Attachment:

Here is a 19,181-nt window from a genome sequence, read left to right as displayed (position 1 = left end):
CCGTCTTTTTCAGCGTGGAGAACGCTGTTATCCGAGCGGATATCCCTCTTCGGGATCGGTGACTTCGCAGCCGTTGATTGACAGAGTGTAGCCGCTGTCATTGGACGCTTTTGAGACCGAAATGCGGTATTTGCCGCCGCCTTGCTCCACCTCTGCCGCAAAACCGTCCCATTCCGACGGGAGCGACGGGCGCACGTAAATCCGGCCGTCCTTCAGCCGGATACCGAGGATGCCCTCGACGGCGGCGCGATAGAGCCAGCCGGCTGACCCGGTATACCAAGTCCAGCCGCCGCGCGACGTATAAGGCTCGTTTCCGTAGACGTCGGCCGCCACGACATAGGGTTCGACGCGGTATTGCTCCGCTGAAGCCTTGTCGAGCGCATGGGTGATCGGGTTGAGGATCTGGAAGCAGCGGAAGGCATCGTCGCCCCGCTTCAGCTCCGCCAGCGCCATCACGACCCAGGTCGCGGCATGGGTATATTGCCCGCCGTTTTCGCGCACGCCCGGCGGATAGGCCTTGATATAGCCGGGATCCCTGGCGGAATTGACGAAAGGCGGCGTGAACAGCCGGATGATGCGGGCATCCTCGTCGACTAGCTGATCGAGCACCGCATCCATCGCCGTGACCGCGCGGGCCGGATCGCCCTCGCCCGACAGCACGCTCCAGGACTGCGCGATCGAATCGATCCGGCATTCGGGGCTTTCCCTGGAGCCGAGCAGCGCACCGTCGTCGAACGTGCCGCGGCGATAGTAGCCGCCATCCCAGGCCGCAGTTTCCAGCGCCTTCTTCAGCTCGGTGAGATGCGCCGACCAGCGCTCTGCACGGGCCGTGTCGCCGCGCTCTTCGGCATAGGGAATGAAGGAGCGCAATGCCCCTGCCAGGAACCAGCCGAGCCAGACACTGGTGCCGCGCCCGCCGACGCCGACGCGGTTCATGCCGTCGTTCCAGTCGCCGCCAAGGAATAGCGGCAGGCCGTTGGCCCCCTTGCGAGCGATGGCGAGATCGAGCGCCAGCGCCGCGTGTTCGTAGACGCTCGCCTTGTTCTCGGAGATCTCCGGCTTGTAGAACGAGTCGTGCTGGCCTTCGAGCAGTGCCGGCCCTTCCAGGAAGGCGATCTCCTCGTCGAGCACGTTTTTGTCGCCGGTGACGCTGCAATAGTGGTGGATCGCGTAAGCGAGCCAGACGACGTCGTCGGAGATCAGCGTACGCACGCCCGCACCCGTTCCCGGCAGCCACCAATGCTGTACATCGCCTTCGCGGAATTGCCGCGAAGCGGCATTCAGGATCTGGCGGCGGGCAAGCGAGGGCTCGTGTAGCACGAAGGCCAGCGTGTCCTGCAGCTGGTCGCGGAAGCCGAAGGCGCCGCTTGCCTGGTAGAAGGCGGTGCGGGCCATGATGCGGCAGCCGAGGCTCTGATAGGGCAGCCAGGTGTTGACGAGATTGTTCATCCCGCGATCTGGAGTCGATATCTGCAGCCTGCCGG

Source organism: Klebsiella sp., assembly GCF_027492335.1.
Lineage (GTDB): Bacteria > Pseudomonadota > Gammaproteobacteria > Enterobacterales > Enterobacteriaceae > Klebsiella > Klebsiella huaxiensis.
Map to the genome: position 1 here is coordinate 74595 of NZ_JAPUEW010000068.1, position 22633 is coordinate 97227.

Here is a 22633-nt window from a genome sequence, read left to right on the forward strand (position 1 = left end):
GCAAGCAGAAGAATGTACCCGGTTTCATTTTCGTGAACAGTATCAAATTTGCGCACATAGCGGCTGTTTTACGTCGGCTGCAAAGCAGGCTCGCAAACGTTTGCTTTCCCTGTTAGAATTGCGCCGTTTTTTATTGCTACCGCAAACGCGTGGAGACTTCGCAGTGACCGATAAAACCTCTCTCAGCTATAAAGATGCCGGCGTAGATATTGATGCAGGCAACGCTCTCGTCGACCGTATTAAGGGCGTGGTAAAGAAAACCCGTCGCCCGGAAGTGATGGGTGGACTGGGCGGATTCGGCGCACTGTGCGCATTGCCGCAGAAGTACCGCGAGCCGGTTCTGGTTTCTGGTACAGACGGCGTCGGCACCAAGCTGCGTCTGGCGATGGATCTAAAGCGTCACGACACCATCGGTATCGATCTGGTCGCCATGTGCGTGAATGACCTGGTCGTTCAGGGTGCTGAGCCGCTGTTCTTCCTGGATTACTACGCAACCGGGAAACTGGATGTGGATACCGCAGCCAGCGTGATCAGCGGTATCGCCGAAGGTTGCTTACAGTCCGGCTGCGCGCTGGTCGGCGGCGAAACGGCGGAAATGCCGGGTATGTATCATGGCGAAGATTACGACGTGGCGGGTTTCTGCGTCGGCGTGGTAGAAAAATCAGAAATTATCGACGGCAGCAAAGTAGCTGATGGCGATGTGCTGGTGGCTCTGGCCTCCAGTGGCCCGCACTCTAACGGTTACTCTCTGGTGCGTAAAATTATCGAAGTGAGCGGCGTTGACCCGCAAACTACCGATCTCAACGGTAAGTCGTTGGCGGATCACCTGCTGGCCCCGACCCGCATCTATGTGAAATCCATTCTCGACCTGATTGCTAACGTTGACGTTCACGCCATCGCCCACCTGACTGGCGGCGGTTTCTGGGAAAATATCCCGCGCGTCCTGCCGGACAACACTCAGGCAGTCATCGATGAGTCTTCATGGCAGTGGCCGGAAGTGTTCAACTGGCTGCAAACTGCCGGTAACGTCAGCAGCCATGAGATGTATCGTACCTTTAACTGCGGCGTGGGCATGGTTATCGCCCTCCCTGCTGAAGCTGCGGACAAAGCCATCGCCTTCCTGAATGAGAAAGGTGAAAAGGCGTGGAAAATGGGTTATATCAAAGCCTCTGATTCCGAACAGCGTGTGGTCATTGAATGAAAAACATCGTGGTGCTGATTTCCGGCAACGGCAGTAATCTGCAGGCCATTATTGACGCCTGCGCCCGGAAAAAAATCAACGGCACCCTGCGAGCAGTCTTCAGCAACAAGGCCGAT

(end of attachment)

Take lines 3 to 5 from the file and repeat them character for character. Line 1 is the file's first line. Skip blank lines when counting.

Source organism: Klebsiella sp., assembly GCF_027492335.1.
Lineage (GTDB): Bacteria > Pseudomonadota > Gammaproteobacteria > Enterobacterales > Enterobacteriaceae > Klebsiella > Klebsiella huaxiensis.
Map to the genome: position 1 here is coordinate 74595 of NZ_JAPUEW010000068.1, position 22633 is coordinate 97227.